article banner

Single Resolution Board: the way forward for 2019

The SRB is responsible for the resolution of failing banks. It aims to minimise the effect of such a failure on the economy, the financial system and ultimately the taxpayer. The annual SRB work plan for 2019 was published on 12 November 2018.

The SRB have focused their priorities for 2019 around four key areas:

  • Strengthening resolvability of SRB banks and LSIs

Although, most banks have received confirmation of their MREL obligations, Minimum Requirements for own funds and Eligible Liabilities (MREL) decisions will continue to be made and communicated in 2019. In the 2019 cycle, the SRB expects to adopt more than 100 group-level MREL decisions, and to determine MREL targets for over 530 individual entities. In addition, the SRB intends to assess 49% of the resolution plans of Less Significant Institutions (LSIs).

  • Fostering a robust resolution framework

The SRB will issue a number of new policies in 2019 focused around areas such as: MREL determination, resolvability assessments, the operationalisation of resolution tools, separability assessment, firms’ operational continuity, liquidity and funding in resolution, resolution valuations and resolution reporting.

  • Preparing and carrying out effective crisis management

The SRB intend to simplify internal processes in order to increase efficiency. The implications for financial institutions are to enhance their data rooms in order to make themselves resolvable; an additional focus will be around the creation of a single source for depositary resolution-proof contracts (e.g.: Master Service Agreements, Service Level Agreements etc.).

  • Operationalising the Single Resolution Fund (SRF)

The SRF is expected to grow to about €32.7 billion in 2019 from x at end 2018 and it may be used as a last resort measure to ensure the effective application of resolution tools. The SRB intend to improve methodologies and IT tools for the calculation and collection of ex-ante contributions to the SRF, and to prepare for possible ex-post contributions. In addition, the SRF Investment plan will be updated with the addition of a new asset class. SRF contributions are payable by institutions by June each year.


Reporting to the SRB

Resolution reporting will play a key part in assessing financial institutions’ resolvability; the table below outlines the four required submissions for banks and Investment firms. One of the overarching principles to be maintained, while reporting to the different authorities (e.g: SSM, SRB and NCAs), is the safeguard of alignment between recovery and resolution planning. Institutions must ensure the accuracy of returns and that appropriate cross validations with other returns are in place. This year for the first time these submissions will require Director sign off prior to submission.

Liability Data Report (‘LDR’)

Critical Function Report

EBA Resolution Planning templates

Financial Market Infrastructure (FMI) template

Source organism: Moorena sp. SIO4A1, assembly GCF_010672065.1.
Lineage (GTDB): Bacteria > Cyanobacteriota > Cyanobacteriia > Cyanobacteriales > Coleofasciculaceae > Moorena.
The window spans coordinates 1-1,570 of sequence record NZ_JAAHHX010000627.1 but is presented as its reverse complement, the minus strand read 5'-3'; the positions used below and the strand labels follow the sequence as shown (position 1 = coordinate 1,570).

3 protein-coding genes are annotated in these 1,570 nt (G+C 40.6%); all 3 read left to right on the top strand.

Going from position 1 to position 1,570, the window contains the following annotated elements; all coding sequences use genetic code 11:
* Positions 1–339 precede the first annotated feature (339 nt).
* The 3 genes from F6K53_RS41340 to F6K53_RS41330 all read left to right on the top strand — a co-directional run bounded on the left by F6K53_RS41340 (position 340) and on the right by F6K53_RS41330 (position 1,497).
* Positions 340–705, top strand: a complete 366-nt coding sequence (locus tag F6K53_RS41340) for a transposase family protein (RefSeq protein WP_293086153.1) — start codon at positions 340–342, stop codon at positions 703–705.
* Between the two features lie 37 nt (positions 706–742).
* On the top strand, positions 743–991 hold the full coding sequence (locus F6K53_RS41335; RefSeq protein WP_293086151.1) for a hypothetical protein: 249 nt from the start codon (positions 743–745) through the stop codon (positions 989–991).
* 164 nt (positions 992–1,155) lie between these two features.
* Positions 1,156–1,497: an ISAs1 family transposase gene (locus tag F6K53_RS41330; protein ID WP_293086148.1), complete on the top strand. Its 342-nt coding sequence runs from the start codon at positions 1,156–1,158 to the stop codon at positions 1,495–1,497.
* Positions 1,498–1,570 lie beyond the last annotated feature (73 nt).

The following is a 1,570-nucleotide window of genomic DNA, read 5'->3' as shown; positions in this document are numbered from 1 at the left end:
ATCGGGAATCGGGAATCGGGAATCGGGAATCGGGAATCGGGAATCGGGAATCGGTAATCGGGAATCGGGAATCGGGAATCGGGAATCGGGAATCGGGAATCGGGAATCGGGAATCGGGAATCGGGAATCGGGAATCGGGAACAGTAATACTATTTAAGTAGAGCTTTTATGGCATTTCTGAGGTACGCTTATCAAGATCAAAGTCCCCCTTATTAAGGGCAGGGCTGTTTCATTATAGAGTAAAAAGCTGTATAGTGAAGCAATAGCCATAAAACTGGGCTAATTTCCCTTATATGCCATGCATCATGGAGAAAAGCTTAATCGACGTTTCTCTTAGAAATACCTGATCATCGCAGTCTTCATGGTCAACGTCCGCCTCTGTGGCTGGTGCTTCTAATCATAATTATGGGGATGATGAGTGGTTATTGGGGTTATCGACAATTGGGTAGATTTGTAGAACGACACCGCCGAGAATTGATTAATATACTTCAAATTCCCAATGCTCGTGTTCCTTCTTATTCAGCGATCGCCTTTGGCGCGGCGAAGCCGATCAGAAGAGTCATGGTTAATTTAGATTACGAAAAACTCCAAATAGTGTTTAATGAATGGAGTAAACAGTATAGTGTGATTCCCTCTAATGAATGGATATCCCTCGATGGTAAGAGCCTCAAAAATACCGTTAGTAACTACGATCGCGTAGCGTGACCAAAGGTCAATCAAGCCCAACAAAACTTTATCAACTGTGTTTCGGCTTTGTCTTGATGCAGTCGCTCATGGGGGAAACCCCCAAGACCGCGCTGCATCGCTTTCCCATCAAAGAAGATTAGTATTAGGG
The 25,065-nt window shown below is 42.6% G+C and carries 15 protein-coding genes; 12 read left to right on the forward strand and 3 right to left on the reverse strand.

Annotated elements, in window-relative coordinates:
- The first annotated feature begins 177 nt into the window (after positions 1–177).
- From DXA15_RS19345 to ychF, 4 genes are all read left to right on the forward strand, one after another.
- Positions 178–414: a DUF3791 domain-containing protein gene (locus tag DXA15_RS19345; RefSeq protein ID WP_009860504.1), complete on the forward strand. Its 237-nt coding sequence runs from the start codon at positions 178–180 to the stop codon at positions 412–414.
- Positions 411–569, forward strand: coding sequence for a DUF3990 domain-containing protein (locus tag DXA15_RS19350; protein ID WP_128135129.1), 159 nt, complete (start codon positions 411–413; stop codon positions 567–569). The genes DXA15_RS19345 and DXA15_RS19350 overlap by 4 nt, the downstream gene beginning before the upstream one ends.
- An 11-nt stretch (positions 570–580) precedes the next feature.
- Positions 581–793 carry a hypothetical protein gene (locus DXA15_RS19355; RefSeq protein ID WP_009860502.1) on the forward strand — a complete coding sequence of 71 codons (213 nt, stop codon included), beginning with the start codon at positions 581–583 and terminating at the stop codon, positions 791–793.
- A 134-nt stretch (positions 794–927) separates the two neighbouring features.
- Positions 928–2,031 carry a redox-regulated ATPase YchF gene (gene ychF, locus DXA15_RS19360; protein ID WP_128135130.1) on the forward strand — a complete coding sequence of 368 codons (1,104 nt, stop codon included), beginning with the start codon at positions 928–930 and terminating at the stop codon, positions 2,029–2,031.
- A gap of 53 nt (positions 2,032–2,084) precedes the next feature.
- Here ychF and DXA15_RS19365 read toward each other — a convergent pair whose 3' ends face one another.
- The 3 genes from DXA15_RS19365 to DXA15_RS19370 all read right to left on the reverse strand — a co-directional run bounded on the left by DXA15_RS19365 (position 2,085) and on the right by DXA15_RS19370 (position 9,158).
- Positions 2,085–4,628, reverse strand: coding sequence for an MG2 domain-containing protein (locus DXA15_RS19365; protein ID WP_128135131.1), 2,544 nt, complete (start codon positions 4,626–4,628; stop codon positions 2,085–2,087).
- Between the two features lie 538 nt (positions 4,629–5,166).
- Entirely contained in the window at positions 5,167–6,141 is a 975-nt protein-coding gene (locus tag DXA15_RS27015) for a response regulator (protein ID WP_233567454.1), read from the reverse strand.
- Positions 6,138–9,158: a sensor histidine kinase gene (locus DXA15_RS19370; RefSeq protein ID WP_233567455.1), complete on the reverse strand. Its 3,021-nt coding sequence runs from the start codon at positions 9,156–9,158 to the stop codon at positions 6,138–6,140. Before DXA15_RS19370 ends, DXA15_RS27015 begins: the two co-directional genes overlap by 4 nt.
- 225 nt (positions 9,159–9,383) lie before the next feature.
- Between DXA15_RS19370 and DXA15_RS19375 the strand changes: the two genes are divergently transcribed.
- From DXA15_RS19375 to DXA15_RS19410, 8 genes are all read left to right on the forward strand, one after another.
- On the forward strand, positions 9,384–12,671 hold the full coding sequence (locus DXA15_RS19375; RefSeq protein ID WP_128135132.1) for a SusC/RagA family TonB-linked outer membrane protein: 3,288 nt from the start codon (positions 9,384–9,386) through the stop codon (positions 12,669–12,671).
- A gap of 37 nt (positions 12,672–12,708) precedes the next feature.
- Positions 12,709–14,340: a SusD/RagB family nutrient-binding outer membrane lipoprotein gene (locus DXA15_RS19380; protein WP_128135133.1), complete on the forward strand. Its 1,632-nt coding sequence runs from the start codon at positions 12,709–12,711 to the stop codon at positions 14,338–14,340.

Minor update to ease the XBRL transition, to support high quality and complete data, the LDR report should be submitted in line with the published LDR guidance with validation checks performed by the bank ensuring reconciliation with its FINREP and COREP regulatory reporting requirements.

The 2019 version is not available yet, however with the report institutions are required to perform a self-assessment when drawing-up recovery plans.

The final draft ITS amending the European Commission's Implementing Regulation (EU) No 680/2014 on supervisory reporting will be applicable for submissions of data as of December 2018.

As outlined by the EBA, first time, resolution reporting requirements are integrated in the EBA's single data point model, backed by validation rules and optional taxonomies.

The 2019 version will be made available by the SRB. However, the FMI report is meant to provide a reasonably detailed overview of banks’ participation in FMIs by virtue of providing a mix of qualitative and quantitative information to the SRB.

As result of this submission, institutions should consider alternative FMIs access should their current ones be unavailable in a resolution scenario.

Challenges for financial institutions:

  • data quality and reliability, especially regarding Cross-checks to be performed between different data sources to ensure reconciliation with regulatory reporting requirements;
  • alignment between Recovery & Resolution Planning;
  • multitude of internal and external stakeholders to manage; and
  • development of a defined set of procedures in order to effectively transition these reporting processes to a business as usual status.

How we can help

Grant Thornton Prudential risk  assists a diverse range of financial institutions in the interpretation and the completion of the resolution reporting requirements. Our teams have extensive knowledge of the Bank Recovery and Resolution Directive (‘BRRD’) in addition to a proven track record of assisting institutions with their data requirements.